The Big Lie: In his personal manifesto, Mein Kampf, Hitler presented his theory of the big lie: “In the big lie there is always a certain force of credibility,” he wrote, “because the broad masses of a nation are always more easily corrupted in the deeper strata of their emotional nature than consciously or voluntarily; and thus in the primitive simplicity of their minds they more readily fall victims to the big lie than the small lie […] It would never come into their heads to fabricate colossal untruths, and they would not believe that others could have the impudence to distort the truth so infamously.”


I get the creepy feeling that Donald Trump could well have used these words of Adolf Hitler as the inspiration for his desperate attempt to overturn the legitimate election results of November 2020. His audacious, colossal lie that there had been massive voter fraud was believed, and is still believed, by significant numbers of supporters in, dare I say, “the primitive simplicity of their minds.”


The Nazis went on to construct and promote their own big lies, of course, mainly around the idea of racial superiority and an international Jewish conspiracy responsible for most of Germany’s ills.


Attacking the Media: In another strategy that might have come straight from the Nazi playbook, Trump and his enablers set out to discredit media outlets that criticized him or called him on his lies. Negative media reports were labeled “fake news,” and mainstream outlets were attacked as “the enemy of the people.” The Nazis used the identical tactic on their route to power, calling their critics in the media the Lügenpresse, or lying press. Of course, once they’d amended the German constitution to give themselves absolute power, the Nazis took control of all German media.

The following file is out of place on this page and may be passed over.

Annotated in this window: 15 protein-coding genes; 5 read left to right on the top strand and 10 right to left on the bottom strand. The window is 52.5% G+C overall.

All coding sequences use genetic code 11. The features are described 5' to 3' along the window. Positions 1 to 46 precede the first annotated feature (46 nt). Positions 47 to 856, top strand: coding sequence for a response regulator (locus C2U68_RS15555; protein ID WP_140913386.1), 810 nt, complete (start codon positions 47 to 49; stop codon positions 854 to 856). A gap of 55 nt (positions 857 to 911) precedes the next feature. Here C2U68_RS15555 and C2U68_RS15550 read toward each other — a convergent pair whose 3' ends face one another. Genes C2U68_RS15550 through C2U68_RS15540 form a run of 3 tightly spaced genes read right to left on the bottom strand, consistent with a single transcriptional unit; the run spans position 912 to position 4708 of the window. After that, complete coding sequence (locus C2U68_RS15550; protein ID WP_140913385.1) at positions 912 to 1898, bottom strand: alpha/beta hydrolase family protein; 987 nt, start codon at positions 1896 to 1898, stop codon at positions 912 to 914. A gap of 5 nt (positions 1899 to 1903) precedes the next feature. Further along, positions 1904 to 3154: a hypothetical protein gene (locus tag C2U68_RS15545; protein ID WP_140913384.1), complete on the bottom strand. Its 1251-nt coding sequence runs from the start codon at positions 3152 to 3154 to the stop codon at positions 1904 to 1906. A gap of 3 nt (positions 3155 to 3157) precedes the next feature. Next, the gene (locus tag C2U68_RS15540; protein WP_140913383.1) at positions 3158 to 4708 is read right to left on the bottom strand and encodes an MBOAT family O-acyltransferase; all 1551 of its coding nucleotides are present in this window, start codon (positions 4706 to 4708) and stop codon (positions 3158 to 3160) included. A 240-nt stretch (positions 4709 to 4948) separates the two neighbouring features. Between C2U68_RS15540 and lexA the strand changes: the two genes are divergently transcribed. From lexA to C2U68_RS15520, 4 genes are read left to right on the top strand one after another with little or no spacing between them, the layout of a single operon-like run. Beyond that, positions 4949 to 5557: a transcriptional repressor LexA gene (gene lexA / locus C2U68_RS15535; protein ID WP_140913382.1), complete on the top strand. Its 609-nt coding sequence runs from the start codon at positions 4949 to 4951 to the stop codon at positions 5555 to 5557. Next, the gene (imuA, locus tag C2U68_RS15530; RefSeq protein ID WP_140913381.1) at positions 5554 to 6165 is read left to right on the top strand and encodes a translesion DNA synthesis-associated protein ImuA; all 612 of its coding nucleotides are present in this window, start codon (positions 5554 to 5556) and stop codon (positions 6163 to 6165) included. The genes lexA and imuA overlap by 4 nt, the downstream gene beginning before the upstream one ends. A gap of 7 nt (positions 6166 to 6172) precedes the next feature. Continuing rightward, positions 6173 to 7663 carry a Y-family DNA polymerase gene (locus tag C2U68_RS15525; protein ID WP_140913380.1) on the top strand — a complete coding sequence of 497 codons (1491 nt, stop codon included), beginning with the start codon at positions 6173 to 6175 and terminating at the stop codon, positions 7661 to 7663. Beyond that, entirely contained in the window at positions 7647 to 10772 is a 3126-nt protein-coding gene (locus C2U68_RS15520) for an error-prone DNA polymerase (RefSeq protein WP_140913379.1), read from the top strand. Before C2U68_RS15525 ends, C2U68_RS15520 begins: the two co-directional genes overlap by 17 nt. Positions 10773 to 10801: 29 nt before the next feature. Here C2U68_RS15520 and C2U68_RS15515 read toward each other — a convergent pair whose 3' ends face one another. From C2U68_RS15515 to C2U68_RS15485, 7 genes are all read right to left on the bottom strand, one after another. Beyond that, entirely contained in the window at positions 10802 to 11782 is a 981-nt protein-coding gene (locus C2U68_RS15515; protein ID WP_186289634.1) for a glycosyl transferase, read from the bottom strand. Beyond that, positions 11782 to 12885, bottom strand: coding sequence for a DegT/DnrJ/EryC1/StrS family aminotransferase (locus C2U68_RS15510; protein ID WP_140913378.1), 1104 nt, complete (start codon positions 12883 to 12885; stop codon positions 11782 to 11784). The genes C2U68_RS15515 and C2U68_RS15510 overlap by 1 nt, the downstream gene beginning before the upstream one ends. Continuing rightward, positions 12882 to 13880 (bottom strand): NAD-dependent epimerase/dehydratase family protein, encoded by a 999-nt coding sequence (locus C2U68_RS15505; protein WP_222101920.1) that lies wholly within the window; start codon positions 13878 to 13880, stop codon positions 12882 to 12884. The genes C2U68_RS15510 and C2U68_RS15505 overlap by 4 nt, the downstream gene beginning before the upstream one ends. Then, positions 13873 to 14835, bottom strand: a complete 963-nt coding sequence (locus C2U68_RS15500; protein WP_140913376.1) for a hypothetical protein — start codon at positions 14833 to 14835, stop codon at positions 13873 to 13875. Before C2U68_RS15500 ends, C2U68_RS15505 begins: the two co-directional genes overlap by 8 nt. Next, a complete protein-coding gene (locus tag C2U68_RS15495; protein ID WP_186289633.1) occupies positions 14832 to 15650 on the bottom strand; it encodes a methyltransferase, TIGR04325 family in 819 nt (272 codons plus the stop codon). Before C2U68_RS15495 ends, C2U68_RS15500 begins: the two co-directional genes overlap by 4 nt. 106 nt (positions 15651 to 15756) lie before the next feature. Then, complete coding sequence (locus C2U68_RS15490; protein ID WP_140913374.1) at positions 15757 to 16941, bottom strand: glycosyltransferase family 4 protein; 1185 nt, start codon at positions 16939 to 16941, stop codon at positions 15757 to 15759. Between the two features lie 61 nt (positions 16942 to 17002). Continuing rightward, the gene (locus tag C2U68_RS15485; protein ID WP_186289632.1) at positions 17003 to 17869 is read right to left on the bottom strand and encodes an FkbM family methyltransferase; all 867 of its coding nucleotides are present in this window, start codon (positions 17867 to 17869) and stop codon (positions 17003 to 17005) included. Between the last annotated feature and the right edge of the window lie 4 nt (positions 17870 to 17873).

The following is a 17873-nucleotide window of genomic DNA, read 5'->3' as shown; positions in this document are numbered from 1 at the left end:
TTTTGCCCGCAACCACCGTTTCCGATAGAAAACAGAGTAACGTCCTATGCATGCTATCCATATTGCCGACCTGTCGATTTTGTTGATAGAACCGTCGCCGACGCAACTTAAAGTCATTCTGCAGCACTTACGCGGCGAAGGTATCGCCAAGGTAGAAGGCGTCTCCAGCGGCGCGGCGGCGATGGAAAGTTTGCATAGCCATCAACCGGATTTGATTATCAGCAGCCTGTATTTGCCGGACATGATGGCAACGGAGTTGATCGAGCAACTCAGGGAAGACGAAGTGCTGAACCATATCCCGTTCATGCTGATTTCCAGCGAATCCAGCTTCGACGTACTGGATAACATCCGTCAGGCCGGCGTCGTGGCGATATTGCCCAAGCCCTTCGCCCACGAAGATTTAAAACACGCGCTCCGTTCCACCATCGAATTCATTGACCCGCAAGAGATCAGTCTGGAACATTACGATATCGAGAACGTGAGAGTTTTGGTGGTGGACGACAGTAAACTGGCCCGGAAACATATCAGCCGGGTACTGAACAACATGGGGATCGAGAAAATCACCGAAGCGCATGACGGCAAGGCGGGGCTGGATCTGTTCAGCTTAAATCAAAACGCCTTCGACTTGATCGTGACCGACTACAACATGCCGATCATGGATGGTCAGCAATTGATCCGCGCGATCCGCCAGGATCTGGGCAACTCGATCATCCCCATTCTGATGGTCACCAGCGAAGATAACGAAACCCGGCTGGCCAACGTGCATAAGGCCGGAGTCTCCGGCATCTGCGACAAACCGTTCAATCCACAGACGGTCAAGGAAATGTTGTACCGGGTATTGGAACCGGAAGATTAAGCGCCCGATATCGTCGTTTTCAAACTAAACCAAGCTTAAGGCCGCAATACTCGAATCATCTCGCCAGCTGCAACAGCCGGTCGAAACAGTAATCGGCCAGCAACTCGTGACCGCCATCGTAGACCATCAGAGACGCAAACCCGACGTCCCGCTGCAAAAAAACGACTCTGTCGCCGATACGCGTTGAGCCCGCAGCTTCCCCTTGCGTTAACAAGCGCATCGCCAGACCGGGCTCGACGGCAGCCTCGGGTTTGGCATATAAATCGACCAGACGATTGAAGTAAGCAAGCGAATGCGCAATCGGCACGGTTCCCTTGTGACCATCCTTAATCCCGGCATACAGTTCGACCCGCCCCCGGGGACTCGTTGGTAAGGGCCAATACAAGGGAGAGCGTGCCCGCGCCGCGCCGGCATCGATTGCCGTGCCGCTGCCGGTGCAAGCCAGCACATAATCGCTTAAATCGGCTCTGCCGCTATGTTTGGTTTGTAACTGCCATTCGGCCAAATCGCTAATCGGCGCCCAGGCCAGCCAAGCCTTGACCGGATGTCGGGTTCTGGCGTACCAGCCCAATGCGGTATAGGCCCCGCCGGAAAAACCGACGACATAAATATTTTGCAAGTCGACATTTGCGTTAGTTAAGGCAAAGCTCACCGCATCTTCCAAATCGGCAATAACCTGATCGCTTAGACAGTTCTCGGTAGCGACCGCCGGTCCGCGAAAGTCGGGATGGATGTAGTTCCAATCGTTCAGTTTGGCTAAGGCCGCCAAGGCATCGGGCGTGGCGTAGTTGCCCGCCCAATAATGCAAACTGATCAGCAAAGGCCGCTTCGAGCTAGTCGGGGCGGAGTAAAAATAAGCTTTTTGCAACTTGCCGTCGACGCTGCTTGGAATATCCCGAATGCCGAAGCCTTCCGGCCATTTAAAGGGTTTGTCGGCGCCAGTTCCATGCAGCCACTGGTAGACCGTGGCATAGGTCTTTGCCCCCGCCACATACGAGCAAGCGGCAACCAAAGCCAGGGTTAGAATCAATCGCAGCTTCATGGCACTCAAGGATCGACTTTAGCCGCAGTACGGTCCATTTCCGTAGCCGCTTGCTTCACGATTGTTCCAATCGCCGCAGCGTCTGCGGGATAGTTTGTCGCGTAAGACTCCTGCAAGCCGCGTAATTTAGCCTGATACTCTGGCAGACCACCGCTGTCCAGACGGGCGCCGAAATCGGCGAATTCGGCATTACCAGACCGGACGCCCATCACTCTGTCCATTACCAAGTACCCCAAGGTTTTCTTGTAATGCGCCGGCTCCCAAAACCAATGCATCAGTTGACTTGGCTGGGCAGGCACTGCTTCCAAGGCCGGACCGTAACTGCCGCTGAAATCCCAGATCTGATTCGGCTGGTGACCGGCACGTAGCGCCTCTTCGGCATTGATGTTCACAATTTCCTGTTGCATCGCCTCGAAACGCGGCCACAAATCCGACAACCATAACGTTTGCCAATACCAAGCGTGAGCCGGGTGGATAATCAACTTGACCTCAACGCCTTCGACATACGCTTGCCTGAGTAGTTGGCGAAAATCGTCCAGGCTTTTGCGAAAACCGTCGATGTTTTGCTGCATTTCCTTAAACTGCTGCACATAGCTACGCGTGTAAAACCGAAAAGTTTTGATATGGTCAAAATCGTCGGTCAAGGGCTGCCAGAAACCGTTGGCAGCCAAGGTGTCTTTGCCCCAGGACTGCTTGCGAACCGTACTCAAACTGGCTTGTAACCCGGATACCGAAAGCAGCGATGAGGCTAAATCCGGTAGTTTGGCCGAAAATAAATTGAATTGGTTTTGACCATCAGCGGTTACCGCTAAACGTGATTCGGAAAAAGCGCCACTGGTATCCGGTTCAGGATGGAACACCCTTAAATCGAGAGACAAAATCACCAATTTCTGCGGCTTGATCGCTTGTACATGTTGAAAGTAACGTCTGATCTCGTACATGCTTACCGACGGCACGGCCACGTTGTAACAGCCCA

The Cult of Personality: Right from the beginning, Donald Trump’s similarities to Adolf Hitler jumped out at me. The self-important, bombastic style, the inexplicable charisma that seemed to entrance his supporters, the role of champion of the downtrodden that, like Hitler, he played to the hilt—watching Trump on the news often gave me a strange sense of déjà vu.


Another similarity: in both cases, a cult coalesced around the oversized personalities of the two individuals. The fervour and adulation of adherents at a Trump rally is reminiscent of a 1930s Nuremberg Nazi Party convention, with believers whipped into a frenzy by the words of their god-like leader. Cultists are guided by faith and belief, rather than fact or reason; the cult leader’s directives or pronouncements are never questioned or challenged. Jim Jones told his followers to drink the Kool-Aid, and they drank. Donald Trump told his followers he won the election by a landslide, and that became their truth—a “truth” that triggered their outrage, drew them to the protest in Washington and gave them justification to “take back” the Capitol in an ill-conceived and hapless “uprising.”